It was the beginning of autumn in North Korea, or more correctly, Democratic People’s Republic of Korea (DPRK), when we moved there. The hills were auburn and gold when I was driving back from a field trip. The drivers of our vehicles pulled to the side of the road for a smoking break. I got out to stretch my legs and pulled out my camera to take a picture of a beautiful cottage in the valley below us. Multi-coloured melons on vines covered the roof of the cottage. But my government minder edged up to me and politely but firmly told me that I should not take the photo. For the rest of the trip, I badgered him about why I could not take that photo. At first, he was non-committal. Finally, out of exasperation, he told me: “We do not want pictures of poverty going out of our country”.
North Korea was a black box for us, when my wife and I flew in there from Beijing—the only place from where the country was connected by air. The airport was a concrete structure, grey and cold. We had to surrender our cellphones at the airport...we were told that we could collect them when we left the country! Greeted with hot tea in the lounge, we were driven to the compound where all foreigners are required to stay. The streets through which we drove were spotlessly clean and tree-lined. My apartment was part of the office building blocks. We had the luxury of internet connection and satellite TV—neither of which was available to the people in the country. The telephone system we used could not connect with those that were used by the nationals. Strict limits were put on contacts between foreigners and locals. There’s of course no private sector in the country: the government is the only employer and sole owner of all property and land.
Within the compound are the homes of a handful of NGOs and embassies and residences of about 25 countries. The Chinese and Russian embassies were the only ones that were located outside the compound. A few shops and a couple of restaurants were located within the compound so that the foreigners had little need to go outside.
Life is generally on a slower pace in Pyongyang, except when there is a military parade or when the mass gymnastics called, Arirang, take place. On a holiday, we could drive our cars around the town passing the “Juche” tower and the replica of the Arc de Triomphe, built so that it stands just a few metres higher than the original in Paris. A Sunday afternoon in the park on Mansudae hill is tranquil, with families having picnic lunches, children sprawled out in front of easels, a grandfather playing on his violin.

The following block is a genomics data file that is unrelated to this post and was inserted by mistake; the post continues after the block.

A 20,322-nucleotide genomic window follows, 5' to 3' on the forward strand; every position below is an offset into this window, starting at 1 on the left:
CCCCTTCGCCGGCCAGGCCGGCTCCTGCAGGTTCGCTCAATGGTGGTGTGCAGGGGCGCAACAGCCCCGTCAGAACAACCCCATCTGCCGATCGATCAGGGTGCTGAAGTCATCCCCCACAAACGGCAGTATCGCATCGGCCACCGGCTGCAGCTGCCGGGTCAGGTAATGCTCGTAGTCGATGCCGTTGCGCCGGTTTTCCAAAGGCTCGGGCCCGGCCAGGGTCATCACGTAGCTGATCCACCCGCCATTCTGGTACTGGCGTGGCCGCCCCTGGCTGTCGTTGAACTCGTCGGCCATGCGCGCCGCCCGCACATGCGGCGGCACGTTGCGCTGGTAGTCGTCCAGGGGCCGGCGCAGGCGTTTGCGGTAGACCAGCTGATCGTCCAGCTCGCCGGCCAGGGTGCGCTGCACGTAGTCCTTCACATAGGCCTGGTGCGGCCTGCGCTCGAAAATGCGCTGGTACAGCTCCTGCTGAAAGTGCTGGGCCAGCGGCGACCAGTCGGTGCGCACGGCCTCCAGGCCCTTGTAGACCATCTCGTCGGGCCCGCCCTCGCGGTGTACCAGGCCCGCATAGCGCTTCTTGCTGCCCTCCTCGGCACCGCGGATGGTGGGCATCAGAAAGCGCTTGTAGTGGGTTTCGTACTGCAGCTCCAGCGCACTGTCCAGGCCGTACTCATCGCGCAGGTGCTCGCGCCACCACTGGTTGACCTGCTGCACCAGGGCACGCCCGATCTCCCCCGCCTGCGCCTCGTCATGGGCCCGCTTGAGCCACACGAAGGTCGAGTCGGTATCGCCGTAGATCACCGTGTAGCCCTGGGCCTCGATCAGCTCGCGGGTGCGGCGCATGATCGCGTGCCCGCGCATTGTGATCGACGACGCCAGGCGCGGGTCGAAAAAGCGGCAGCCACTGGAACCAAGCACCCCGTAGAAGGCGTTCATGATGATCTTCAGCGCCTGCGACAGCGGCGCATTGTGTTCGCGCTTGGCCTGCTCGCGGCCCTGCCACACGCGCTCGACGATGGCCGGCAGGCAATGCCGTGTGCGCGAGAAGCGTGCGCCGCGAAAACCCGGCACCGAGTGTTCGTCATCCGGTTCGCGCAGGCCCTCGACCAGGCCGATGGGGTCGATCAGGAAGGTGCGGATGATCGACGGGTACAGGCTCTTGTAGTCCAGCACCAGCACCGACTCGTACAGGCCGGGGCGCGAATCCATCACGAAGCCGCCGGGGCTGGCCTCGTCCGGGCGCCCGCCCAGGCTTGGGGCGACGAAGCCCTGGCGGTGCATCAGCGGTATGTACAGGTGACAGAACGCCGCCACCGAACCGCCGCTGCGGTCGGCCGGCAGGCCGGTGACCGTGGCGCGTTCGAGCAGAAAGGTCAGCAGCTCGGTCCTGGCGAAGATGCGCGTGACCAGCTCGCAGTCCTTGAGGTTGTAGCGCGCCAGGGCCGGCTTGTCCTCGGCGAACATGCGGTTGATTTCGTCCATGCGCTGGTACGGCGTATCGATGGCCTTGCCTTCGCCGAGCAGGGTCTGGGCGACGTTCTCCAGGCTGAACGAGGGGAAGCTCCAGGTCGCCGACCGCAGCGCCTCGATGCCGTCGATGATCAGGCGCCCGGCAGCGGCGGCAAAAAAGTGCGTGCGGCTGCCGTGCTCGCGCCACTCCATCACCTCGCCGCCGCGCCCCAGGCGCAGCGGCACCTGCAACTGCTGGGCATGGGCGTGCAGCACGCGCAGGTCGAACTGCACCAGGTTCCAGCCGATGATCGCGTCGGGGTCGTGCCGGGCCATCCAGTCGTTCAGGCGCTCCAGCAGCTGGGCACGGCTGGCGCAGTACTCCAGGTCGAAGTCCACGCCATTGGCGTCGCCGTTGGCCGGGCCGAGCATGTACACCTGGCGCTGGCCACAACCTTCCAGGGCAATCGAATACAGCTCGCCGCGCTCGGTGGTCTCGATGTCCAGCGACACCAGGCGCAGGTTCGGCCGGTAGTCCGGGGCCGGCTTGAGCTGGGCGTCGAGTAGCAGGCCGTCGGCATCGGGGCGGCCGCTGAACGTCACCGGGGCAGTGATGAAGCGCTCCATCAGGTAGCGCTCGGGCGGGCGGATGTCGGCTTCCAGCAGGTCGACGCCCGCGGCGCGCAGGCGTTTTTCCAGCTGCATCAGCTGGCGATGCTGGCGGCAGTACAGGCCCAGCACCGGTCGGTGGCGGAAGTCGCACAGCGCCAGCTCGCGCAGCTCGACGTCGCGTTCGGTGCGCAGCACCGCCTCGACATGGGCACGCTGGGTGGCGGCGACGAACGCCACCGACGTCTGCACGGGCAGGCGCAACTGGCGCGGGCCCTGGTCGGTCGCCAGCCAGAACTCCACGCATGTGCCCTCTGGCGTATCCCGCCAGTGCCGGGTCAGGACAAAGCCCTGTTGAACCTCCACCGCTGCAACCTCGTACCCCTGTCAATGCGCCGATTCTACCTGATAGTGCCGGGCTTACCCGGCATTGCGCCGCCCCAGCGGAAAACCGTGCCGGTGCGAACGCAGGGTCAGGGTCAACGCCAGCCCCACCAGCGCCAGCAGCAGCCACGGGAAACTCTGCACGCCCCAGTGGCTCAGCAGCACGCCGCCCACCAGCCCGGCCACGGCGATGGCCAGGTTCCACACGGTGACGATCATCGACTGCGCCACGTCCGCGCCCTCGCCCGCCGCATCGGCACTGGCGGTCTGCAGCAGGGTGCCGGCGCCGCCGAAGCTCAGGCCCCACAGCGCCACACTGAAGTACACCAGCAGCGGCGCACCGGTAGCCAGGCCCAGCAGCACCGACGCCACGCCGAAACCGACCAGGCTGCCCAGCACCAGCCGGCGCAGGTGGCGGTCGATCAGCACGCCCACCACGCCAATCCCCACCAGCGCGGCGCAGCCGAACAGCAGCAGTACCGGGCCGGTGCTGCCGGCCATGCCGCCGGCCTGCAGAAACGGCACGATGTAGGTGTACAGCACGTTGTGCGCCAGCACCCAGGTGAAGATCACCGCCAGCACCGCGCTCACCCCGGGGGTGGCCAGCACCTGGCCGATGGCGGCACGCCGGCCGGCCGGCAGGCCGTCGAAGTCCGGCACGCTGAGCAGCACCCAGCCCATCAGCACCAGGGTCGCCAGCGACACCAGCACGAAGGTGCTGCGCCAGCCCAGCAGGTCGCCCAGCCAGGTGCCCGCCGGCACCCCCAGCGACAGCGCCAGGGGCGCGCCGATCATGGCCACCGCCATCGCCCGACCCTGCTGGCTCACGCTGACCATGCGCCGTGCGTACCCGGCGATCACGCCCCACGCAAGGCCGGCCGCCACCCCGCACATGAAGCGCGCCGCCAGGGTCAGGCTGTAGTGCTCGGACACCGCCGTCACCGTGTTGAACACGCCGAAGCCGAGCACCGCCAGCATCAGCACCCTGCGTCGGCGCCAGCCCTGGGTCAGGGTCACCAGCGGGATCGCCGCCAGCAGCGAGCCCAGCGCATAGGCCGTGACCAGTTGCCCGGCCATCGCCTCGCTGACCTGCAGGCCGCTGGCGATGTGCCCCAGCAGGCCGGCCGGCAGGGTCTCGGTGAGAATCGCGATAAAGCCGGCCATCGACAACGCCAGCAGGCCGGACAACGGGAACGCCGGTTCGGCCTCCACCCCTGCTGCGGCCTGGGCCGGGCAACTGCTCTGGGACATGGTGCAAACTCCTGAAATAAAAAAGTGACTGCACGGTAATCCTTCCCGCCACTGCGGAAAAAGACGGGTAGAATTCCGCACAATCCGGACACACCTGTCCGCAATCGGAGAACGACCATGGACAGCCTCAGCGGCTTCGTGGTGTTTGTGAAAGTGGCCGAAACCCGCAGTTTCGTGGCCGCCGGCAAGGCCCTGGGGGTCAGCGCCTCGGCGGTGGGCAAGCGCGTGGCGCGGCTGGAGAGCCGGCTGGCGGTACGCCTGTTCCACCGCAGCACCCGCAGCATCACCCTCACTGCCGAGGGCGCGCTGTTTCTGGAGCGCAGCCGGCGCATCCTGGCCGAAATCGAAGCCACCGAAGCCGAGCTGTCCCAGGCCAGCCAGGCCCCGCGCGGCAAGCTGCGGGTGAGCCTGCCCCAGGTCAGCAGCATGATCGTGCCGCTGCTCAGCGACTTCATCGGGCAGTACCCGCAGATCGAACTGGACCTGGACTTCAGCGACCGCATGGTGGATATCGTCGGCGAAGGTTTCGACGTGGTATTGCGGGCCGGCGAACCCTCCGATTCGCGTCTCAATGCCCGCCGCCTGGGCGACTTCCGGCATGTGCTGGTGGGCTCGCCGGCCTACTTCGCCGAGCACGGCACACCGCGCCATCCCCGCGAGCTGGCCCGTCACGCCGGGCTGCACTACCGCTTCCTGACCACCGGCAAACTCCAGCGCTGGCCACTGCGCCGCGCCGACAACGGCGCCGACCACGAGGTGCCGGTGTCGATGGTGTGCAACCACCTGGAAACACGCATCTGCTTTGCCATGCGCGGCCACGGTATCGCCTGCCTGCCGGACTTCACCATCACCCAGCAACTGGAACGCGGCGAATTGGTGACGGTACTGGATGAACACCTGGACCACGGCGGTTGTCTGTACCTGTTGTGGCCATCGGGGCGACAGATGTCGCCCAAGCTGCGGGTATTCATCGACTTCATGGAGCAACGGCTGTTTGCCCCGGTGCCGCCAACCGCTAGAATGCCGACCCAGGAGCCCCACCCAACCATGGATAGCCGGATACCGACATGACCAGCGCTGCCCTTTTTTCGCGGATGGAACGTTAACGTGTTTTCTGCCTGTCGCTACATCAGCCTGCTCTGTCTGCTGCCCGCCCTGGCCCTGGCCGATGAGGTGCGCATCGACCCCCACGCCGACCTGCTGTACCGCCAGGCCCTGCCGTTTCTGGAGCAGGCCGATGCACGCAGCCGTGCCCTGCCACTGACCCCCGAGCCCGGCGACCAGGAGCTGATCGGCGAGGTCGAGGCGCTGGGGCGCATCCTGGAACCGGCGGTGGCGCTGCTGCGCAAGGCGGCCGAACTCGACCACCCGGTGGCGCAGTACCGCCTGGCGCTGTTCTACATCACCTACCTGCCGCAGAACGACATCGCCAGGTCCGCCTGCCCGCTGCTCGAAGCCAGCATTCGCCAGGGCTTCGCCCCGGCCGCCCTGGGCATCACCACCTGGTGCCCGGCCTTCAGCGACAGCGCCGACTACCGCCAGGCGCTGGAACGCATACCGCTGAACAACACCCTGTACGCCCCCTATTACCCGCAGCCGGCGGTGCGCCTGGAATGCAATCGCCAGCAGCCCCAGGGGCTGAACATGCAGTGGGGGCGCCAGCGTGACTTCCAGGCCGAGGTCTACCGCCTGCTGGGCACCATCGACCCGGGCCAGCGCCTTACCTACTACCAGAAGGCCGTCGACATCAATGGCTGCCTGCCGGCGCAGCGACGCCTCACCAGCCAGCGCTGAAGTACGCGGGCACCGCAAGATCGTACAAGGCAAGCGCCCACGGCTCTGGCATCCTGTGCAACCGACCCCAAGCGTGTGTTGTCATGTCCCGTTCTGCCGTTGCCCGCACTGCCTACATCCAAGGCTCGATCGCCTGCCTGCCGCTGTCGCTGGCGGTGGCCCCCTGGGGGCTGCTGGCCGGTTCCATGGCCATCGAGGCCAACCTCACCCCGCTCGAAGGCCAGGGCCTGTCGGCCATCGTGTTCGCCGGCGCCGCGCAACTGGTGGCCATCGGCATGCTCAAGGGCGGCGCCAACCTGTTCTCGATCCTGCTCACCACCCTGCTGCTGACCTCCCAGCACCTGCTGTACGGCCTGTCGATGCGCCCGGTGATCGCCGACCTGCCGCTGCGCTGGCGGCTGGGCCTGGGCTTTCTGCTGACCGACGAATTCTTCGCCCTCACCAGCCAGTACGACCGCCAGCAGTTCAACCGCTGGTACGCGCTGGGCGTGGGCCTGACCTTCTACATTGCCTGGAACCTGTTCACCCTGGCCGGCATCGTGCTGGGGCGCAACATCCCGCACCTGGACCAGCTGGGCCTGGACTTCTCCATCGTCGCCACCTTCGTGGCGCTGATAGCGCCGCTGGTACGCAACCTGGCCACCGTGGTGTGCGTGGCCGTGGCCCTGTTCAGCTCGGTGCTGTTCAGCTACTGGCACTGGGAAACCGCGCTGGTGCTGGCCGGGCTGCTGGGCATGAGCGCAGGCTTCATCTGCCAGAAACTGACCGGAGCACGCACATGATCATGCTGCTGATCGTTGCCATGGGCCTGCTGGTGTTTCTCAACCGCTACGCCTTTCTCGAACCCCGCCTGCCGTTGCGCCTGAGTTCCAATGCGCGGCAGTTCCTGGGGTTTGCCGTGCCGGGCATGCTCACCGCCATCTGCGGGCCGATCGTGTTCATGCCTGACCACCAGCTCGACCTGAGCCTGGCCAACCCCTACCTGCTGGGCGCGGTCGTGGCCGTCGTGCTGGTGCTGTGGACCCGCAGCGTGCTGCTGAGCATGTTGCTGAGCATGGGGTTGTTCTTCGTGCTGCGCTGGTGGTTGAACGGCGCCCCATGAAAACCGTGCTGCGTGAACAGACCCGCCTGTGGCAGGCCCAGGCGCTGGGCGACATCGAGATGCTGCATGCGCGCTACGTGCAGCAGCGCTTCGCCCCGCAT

UN Agencies like UNICEF, the World Food Programme and WHO were invited to the country following the major famine in the early 1990s that killed anywhere between 1.5 to 3 million people. Don’t say it out too loud in Pyongyang, but it’s the inefficiencies of a centralised command system economy, aggravated by repeated droughts and floods, that led to this famine. Raising funds for doing programmes in the country has always been a difficult task. It’s only when donors are convinced that their resources will not be diverted to other uses that they agree to consider funding programmes. The layers of sanctions also make the delivery of assistance complicated as banks and shippers are unwilling to assist in moving material or funds even for payment of salaries for international staff in the country. A priority action that was taken up was about rehabilitating water supply systems that were lying defunct. An unforgettable experience for me was while visiting a county town along with Murat Sahin, our young Turkish water engineer, after a new scheme was commissioned. We were taken aback to see a grey-haired grandmother, breaking all protocol and rules, rushing to embrace Murat and thank him for this gift of water.
The upcoming meeting between Kim Jong Un and Donald Trump will have a momentous impact on North Korea—but the delicious paradox is, of course, that all bets are off on that one, including on whether it takes place or not. Having lived and worked in that country in the period that saw the first and second nuclear tests in 2006 and 2009, it’s hard not to be sceptical about a positive outcome. In between the two nuclear tests, we also saw the excitement of the six-party talks that included all the major world powers—the US, China, South Korea, Japan and Russia—at which DPRK made a pledge to “shut down and seal” the Yongbyon nuclear facility. This period of hope was extinguished a few short months later with the firing of short-range and anti-ship cruise missiles that put paid to the whole process. Sanctions have come again and again—the price has always been paid by the common people through starvation and deprivation. There’s little hope that this will change and if it does, it will be a miracle.
(The author was Unicef representative in Pyongyang)